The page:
CHRISTMAS is fast approaching, and seasonal turkey producers will be gearing up to serve customers in a year that could see wide-ranging restrictions placed on social activity.

As it stands, UK law only permits gatherings of six or fewer and vast swathes of the country are in ‘local lockdown’ preventing different households from socialising together at all.

See also: ‘Rule of six’ unlikely to dampen Christmas turkey demand

It is impossible to predict what will be happening in the middle of December, but there are things that farmers can do now to manage risks and aim to maximise returns where possible. The recent NFU Autumn turkey marketing meeting offered some pointers.

Price birds carefully

The NFU compiles an annual table of costings for producing a turkey and compares the figures with a year earlier. While every business is different, it offers farmers a benchmark and a tool they can use when negotiating prices with butchers, for example.

This year feed costs, which are based on a bagged spot price taken in August, were up 10.05% to £11.54/bird.

For Farmers’ Will Foote said that normally the UK has a net surplus of wheat, so sets prices at a point where it will be attractive for export. This year, however, poor growing conditions mean the UK will be a net importer, and prices have risen as a result.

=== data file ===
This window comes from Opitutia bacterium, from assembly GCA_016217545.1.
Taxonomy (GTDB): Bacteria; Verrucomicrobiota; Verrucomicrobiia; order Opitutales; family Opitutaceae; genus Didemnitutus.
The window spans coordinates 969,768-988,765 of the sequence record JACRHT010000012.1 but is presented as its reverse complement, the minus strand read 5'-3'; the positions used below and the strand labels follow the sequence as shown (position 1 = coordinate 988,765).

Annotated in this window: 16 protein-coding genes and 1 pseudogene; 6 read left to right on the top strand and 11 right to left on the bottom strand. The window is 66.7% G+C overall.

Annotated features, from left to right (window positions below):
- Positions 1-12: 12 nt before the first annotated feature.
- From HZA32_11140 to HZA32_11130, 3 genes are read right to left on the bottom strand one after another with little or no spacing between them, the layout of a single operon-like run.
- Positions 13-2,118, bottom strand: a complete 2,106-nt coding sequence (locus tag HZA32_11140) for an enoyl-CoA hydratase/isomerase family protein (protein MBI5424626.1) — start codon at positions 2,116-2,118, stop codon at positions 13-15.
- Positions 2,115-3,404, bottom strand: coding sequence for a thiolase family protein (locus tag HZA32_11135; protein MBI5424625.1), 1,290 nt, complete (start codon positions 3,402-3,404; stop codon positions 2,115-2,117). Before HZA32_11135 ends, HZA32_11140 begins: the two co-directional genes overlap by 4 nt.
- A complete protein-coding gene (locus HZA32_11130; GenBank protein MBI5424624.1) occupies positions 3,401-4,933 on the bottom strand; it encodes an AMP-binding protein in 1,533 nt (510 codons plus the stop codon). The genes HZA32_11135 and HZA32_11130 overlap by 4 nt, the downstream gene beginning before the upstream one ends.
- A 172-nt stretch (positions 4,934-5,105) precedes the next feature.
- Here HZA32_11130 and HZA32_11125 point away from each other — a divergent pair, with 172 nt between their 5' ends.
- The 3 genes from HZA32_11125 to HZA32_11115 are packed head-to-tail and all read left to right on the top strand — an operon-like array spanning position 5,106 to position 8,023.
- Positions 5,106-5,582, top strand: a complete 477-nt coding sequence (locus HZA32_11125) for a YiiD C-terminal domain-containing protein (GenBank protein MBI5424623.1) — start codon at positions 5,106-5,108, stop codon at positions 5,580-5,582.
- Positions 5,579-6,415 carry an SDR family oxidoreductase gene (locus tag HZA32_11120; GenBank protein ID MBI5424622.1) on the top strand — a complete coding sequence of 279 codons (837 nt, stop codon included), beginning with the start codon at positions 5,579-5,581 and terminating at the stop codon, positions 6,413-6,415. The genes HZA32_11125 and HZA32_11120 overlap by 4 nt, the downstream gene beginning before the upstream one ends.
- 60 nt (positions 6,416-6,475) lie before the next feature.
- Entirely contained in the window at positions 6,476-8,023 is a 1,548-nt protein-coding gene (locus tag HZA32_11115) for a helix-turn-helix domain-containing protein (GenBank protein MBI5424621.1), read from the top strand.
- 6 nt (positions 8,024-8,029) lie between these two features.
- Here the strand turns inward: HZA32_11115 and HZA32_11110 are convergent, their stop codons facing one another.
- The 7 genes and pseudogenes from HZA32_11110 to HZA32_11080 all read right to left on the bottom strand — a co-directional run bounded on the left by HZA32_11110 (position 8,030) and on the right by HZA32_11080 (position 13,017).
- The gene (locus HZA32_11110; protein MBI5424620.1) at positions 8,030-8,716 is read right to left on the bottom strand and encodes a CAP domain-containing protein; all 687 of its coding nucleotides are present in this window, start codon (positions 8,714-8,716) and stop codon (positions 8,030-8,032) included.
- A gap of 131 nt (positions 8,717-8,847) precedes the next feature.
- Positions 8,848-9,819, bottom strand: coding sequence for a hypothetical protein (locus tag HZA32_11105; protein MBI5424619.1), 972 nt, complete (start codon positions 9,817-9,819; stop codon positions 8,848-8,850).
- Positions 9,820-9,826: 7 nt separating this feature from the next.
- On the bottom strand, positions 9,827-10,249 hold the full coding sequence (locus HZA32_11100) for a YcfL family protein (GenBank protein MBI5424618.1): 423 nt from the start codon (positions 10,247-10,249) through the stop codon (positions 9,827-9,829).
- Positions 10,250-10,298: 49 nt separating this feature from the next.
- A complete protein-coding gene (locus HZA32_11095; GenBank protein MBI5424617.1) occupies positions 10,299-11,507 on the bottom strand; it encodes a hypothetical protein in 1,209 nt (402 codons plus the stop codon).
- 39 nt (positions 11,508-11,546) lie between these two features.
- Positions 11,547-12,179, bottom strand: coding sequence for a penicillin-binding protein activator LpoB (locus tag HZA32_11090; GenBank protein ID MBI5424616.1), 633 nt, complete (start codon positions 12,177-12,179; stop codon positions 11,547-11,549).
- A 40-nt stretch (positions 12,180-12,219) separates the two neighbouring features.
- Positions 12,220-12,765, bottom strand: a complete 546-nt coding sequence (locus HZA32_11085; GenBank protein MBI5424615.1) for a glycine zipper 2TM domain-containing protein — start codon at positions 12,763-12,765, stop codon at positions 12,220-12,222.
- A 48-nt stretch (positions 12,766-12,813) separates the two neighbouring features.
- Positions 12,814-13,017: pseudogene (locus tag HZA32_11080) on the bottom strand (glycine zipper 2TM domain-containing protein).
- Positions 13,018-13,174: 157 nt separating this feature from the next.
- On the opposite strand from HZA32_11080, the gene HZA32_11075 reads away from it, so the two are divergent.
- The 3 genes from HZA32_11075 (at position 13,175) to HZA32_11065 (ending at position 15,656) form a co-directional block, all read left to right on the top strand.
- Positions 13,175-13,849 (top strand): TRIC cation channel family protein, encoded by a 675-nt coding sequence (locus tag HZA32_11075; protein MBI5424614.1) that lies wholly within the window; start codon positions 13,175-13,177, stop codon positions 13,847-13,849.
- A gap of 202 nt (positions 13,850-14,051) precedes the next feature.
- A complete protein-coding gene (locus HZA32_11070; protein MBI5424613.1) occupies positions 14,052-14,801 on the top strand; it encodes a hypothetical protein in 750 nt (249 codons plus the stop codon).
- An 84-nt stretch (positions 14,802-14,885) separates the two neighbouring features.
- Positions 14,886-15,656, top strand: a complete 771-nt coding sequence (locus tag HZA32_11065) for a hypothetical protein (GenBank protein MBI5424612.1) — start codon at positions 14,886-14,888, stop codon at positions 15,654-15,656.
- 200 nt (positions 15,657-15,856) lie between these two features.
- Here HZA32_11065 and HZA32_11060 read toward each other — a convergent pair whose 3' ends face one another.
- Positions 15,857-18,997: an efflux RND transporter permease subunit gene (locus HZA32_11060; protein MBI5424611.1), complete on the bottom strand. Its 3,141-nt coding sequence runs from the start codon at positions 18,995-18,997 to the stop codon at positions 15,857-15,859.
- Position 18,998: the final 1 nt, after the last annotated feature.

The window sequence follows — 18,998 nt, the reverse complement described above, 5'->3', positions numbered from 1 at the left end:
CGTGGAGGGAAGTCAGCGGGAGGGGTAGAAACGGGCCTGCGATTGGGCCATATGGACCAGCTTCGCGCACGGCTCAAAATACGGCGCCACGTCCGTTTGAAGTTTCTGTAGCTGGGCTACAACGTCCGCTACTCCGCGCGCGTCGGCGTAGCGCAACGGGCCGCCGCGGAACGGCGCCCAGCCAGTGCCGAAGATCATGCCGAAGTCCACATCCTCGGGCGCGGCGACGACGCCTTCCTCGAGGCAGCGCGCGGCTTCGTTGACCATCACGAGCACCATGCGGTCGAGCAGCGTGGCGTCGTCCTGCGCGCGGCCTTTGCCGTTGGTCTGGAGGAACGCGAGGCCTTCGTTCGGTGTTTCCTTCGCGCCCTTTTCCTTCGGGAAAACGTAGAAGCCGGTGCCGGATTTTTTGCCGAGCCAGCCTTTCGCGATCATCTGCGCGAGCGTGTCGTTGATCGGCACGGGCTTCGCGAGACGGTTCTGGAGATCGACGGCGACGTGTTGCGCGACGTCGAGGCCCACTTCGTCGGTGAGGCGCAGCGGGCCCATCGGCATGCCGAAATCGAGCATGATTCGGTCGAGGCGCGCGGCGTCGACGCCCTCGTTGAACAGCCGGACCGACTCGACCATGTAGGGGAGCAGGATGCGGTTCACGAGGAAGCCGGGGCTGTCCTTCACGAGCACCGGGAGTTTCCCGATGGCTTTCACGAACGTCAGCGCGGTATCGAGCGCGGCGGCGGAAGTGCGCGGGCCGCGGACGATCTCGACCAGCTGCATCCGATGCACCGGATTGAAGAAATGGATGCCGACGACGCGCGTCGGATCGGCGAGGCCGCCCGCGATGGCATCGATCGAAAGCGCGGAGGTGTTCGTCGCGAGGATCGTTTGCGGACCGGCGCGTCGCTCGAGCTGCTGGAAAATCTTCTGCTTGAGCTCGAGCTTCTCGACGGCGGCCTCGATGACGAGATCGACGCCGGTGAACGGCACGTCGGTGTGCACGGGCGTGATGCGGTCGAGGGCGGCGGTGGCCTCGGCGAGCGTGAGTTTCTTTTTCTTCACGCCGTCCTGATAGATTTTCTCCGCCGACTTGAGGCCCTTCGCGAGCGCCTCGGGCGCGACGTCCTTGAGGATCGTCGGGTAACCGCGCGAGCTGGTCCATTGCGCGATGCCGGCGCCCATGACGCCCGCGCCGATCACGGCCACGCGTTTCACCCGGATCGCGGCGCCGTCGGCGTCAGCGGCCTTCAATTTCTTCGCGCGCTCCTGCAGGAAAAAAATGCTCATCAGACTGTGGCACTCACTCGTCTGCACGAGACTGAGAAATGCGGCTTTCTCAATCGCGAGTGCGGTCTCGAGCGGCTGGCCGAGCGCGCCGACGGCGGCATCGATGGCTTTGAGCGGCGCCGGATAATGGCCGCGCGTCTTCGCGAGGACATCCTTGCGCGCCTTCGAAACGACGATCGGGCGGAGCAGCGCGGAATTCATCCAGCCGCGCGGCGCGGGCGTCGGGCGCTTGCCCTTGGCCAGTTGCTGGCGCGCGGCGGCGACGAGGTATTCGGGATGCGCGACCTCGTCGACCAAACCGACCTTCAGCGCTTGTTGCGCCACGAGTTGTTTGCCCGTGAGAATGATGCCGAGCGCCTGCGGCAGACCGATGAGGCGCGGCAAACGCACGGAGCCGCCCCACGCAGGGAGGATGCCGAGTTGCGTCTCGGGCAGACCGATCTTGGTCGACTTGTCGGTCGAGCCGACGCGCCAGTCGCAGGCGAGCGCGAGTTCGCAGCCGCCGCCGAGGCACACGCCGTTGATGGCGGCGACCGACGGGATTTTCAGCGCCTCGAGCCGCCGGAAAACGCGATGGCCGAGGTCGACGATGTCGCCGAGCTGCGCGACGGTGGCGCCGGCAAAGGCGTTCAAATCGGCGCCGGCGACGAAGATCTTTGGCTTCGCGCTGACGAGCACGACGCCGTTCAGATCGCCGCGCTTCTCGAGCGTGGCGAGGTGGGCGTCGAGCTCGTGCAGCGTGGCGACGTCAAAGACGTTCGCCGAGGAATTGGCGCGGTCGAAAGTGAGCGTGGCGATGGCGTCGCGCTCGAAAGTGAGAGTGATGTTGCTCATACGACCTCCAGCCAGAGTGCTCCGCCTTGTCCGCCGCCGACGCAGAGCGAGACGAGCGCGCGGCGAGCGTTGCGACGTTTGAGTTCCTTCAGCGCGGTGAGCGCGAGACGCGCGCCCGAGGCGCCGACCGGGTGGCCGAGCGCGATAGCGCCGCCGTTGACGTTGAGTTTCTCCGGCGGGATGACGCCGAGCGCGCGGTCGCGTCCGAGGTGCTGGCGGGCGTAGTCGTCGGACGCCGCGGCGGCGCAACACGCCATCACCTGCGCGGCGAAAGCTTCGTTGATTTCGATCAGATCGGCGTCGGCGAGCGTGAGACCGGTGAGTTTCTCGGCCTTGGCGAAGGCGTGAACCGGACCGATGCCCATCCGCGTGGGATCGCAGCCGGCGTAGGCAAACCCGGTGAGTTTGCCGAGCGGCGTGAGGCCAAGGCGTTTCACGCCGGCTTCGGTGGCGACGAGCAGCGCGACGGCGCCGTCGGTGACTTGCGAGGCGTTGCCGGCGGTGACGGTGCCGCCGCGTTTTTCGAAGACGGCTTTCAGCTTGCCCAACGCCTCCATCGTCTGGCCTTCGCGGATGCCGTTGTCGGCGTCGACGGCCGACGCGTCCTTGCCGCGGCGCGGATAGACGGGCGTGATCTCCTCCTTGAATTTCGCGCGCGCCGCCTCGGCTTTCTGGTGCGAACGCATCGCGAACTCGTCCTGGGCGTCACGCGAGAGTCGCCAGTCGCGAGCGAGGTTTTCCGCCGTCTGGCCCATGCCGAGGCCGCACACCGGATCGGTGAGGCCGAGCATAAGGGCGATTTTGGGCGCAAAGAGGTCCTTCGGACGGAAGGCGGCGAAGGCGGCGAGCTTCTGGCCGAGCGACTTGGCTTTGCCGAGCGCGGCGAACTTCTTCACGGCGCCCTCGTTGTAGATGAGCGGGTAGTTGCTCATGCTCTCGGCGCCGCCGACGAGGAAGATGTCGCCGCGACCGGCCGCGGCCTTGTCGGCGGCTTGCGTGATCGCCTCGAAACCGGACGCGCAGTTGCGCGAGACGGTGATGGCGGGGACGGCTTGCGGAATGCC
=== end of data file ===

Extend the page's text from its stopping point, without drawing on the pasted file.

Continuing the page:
Labour costs also drove up how much farmers have to pay for plucking and evisceration – both up 6.2%.

Overall, the cost of production has been put at £37.12, compared with £35.38 – just under 5% higher this year than in 2019.

Costs components20192020% change year on year
Feed costs (a)£10.49£11.5410.05%
Farming costs (b)£3.64£3.711.92%
Packaging costs (c)£1.48£1.480.00%
Distribution costs£0.85£0.872.35%
Overheads (d)£8.87£9.031.80%
Waste removal£0.04£0.040.00%
TOTAL TURKEY£35.38£37.124.92%
Source: NFU

Use social media for marketing

The average Brit spends up to three hours a day on social media, 45% of the population is on it – and half of them are baby boomers, the target market for seasonal turkey producers, Paul Kelly said.

So getting your message across through these new mediums is crucial, he said. “People like to feel like they are buying from someone they know,” he added, and social media helps to create that connection.

The NFU is also encouraging the use of social networks to drive consumers to buy British, with the #buymyturkey hashtag.

This activity centres around 4 December, when there will be a big push across the union’s channels.

Retail will be different this year

Close to five million people spend Christmas abroad in a normal year, and they tend to be wealthier consumers, something that could be a benefit for the premium seasonal turkey market, Mr Kelly said.

Supermarkets have cut orders of turkeys this year, with poult placings lower over the summer, meaning there could be a shortage in supermarkets.

The likely economic turmoil created by covid-19 will make it more likely that retailers will focus on value offerings, rather than premium.

While this year is like no other in many ways, the NFU’s Aimee Mahony said in 2019 fresh turkey sales at retail dropped -0.3% in volume and -2.2% in value, according to Kantar data.